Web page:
Bright Minds, Big Impact

The students presenting their work in Washington D.C.

Muskingum University is committed to providing students with opportunities to make a genuine impact on campus and in the community through relationships with faculty, students, family, and their community. One of the main ways they have implemented this part of the institution’s mission is through the creation of the Center for Regional Planning and Development.  

Dr. William Toombs and Dr. Stephen Van Horn
Dr. William Toombs, Assistant Professor of Political Science, and Dr. Stephen Van Horn, Associate Professor of Geology.

The Center was established in 2005 by Dr. Walter Huber. He created the vision for student involvement and impact on campus through the organization. He began collaborating with Dr. Stephen Van Horn through the application of courses that he offers as a Geology professor. "I was drawn to the Center due to my interest in GIS (Geographic Information System) and how that plays a crucial role in developing towns and cities," said Van Horn.   

The Center has partnered with various surrounding communities such as Zanesville, Cambridge, and New Concord. "It was important to me to be able to impact our surrounding communities through GIS to revitalize tourism," said Van Horn.  

The Center partnered with Cambridge and Zanesville to develop a crime map. "It was interesting to work on this project with students to develop a crime map so that community members are aware and proactive," said Van Horn.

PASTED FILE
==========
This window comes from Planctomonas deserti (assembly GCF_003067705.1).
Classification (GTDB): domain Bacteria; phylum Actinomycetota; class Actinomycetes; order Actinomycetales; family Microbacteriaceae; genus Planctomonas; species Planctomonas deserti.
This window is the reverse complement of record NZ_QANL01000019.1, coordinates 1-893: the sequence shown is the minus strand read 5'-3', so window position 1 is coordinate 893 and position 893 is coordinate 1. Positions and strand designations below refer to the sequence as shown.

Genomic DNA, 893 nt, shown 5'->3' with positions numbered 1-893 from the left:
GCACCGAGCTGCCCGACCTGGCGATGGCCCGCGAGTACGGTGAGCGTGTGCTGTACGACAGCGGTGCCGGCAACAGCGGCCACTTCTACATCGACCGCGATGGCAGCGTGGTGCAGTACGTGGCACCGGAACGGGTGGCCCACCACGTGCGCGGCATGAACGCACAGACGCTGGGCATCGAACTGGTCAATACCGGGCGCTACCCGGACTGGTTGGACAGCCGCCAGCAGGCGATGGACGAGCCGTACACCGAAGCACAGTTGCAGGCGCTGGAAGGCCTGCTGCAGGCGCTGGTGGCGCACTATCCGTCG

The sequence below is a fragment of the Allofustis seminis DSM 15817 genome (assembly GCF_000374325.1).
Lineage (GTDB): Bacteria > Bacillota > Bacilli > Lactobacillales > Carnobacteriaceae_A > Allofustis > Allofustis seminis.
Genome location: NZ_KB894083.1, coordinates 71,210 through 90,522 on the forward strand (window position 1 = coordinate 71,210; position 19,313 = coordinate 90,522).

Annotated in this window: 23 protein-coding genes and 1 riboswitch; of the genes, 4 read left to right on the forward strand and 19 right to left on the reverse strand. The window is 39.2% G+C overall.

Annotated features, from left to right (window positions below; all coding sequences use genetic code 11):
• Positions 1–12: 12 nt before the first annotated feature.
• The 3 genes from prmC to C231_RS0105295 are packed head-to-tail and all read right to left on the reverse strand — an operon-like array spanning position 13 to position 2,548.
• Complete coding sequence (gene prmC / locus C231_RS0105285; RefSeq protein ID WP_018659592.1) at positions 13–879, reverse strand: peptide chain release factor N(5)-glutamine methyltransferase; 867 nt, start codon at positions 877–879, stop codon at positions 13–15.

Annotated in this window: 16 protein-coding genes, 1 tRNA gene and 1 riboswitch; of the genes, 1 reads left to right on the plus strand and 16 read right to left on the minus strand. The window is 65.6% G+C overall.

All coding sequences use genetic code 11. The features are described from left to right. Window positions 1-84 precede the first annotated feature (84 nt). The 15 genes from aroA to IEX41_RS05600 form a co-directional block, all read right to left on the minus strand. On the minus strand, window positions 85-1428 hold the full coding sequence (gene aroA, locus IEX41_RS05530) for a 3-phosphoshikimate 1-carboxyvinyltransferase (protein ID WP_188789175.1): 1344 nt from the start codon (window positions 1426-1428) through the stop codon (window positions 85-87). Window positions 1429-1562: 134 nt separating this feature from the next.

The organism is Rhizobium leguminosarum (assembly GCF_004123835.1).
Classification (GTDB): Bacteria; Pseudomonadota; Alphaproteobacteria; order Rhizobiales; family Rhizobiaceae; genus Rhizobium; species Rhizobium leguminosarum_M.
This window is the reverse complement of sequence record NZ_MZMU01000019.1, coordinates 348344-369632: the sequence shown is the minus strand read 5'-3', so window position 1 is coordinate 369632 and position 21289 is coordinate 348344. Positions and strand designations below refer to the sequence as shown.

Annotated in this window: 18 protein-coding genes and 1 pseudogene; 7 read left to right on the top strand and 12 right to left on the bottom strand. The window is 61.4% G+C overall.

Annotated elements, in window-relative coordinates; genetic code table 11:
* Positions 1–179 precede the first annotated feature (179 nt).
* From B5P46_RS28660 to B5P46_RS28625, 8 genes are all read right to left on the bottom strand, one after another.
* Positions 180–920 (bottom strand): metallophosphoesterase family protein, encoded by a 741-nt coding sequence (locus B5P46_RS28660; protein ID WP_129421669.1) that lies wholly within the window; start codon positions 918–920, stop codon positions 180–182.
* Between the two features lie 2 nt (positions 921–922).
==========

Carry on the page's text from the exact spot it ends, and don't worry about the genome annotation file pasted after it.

Dr. William Toombs came to Muskingum University as a professor in the Political Science department. Soon after he started, he began working alongside Dr. Van Horn and the students involved with the Center. "I began my career in a nonprofit, so I had a lot of interest in impacting the community through nonprofit organizations, with the primary initiative to make a difference. I knew that I needed to mentor the students as a part of the Center because it is critical to have hands-on experience in this field," said Toombs.  

Downtown Zanesville experienced devastation due to a fire that destroyed many recreational buildings, encompassing most of the art and music of downtown. "Zanesville wanted to restore these buildings and bring culture back to the downtown area, so it was the perfect opportunity to partner with them to revitalize their tourism," said Toombs.   

Through the Center's partnership with Zanesville during the 2022-2023 academic year, they developed a five-year strategic plan to revitalize the downtown district and restore the lost buildings' history. "It was an exceptional feeling to bring back life to a community so close to Muskingum," said Toombs.  

Dr. Toombs teaches a Regional Planning course with three credit hours devoted to the Center's projects. Dr. Van Horn teaches an Introduction to Geographic Information course with a portion dedicated to developing virtual story-telling maps through GIS.  

The professors initially chose the students who participated in the Center; however, Dr. Toombs said he wanted a broader group of students for the New Concord project. By doing so, the students were either chosen or volunteered. "As professors, we strive to allow students to achieve a high-impact experience at Muskingum. That is why it was important to me to broaden the students' group. More importantly, we could enrich discussion through more perspectives and ideas, allowing for a fully impactful experience," said Toombs.